But we always have to remind ourselves at every stage, what does the audience know now versus what they knew before. And it also follows the main character, so the audience knows exactly as much as the lead character knows. It’s a very clear reminder of where the audience is in understanding the piece and the greater mystery.

JA: Have you directed previously at Brandeis?

MK: Yeah. Last fall I directed White Liars/Black Comedy, and then I also did Quickies once.

JA: What other theater experience do you have? Have you acted before?

MK: My freshman year I was in The House of Blue Leaves, and I’ve acted in Quickies a couple of times after that. I did a couple of 24-Hour Musicals, and I also teched a couple of shows. I did the board operating, the light and sound [operation] and run crew and behind the scenes things.

JA: This cast only has seven characters. What was that like working with such a small group of people?

MK: Well, I guess it was the same for White Liars/Black Comedy. That was the same, one half of the performance also had seven characters [White Liars/Black Comedy is two plays combined into one performance]. So for me it was pretty much the same. Ironically enough, I could never get them all in the same room, because we just happened to pick very over-committed people—well, I think everyone at Brandeis is over-committed.

Yesterday was probably the first rehearsal that the whole cast was at for more than five minutes, and this is our last week of rehearsal. So it would be nice to say, “Oh, a small cast, they were all there and got to know each other really well,” but unfortunately they always kept missing each other.

Jackie Theoharis

Originally published in the Brandeis University Justice

Jan. 24, 2012

Theoharis (bottom, center) in the Woodland Theater Company’s “Cabaret.”

College is a time to explore interests, pick a major and prepare for a career. For most of us, the subject we thought we would choose to study at the beginning of our college career is not the one we end up picking in the end. For Jackie Theoharis ’14, however, theater was a passion that she never thought twice about.

“I love sharing things with the audience. It’s a beautiful thing to be able to perform, to bring such enjoyment to all these different people,” said Theoharis in an interview with justArts. She has been performing all her life, and although she is only a sophomore, Theoharis is already branching out into professional theater companies in addition to performing on the Brandeis stage.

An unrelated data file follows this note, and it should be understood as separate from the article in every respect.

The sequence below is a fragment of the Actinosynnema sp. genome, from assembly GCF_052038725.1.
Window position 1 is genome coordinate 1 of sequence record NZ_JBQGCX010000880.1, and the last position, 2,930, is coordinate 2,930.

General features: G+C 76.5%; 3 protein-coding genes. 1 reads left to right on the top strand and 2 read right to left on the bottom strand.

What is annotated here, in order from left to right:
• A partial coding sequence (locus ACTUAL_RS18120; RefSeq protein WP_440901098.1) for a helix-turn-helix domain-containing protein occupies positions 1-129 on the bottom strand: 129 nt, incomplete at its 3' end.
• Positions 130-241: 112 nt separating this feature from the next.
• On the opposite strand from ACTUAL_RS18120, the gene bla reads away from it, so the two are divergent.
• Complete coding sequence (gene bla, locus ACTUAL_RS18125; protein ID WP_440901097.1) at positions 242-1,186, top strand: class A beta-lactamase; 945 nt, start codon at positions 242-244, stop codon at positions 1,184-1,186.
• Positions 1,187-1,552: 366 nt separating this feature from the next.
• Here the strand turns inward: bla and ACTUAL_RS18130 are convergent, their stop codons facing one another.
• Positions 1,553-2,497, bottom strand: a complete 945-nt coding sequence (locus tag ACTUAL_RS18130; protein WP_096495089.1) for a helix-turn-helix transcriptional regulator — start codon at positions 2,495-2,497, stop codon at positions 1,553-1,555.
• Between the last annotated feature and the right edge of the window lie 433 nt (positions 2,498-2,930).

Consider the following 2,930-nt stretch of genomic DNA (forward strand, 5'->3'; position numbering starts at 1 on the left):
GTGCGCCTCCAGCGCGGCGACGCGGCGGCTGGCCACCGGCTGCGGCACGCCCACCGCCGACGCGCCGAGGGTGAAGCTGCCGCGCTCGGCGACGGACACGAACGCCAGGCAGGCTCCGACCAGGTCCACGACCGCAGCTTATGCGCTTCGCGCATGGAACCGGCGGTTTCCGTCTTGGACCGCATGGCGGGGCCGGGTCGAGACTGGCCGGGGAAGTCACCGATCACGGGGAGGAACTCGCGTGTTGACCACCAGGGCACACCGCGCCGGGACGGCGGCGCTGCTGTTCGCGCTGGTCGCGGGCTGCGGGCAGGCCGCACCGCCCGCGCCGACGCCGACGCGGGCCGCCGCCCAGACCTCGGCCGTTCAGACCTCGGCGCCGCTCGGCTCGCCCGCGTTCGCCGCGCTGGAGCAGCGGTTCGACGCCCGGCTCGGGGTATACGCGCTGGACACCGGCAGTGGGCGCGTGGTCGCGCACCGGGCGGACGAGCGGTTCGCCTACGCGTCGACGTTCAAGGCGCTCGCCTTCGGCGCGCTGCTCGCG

In a few days, Theoharis will be appearing in the Woodland Theater Company’s production of Cabaret. The musical takes place during the early days of Nazi Germany and centers around the Kit Kat Klub, a sleazy Berlin nightclub, and its performers and patrons. Theoharis plays Fräulein Kost, a prostitute who lives in a boarding house along with the Klub’s performers.

“She is … [an] interesting one,” said Theoharis of her character. “She’s supposed to be a lot older, so I was surprised and a little nervous when I was cast, because normally she’s played by a 30- or 35-year-old woman, but the director [Doug Hodge] had a different take on it. She’s a prostitute, and she loves sailors. She’s so funny; … there are so many scenes where you see me coming out of a man’s room with three sailors at a time, it’s ridiculous.” Kost is a German character and has some ties to the Nazi party, though this connection is rather understated in the play. Theoharis says that knowing some of her character’s subtler motivations made Kost more interesting, both to her and, she thinks, to the play’s audience.

Acting professionally and going to school full-time is not an easy task. “It’s busy,” says Theoharis. “It’s been crazy. Specifically for Cabaret, we’ve been rehearsing every day, so it’s a lot. I have classes all day and then rehearsal at night. I’ve been exhausted from dancing and everything. But it’s all definitely worth it, I think. You just get such a great experience.”

Theoharis has been involved in professional theater before. This summer, she performed with ReagalPlayers, a company located in Waltham, and she appeared in Turtle Lane Playhouse’s The Drowsy Chaperone. And this past fall, Theoharis sang and acted her way to a Best Supporting Actress Nomination for F.U.D.G.E. Theater Company’s Spring Awakening.The nomination comes from MyTheatre, a subset of My Entertainment WORLD, a website that covers arts performances and programs in Toronto, New York, Boston and occasionally other cities. In Awakening Theoharis played Ilse, a sexually abused student who runs away from home in late 19th-century Germany. My Theatre named 40 nominees in four divisions—National, Regional, Student and Other. Theoharis was nominated in the Regional category on Jan. 12.

Theoharis plays a Nazi prostitute in the production.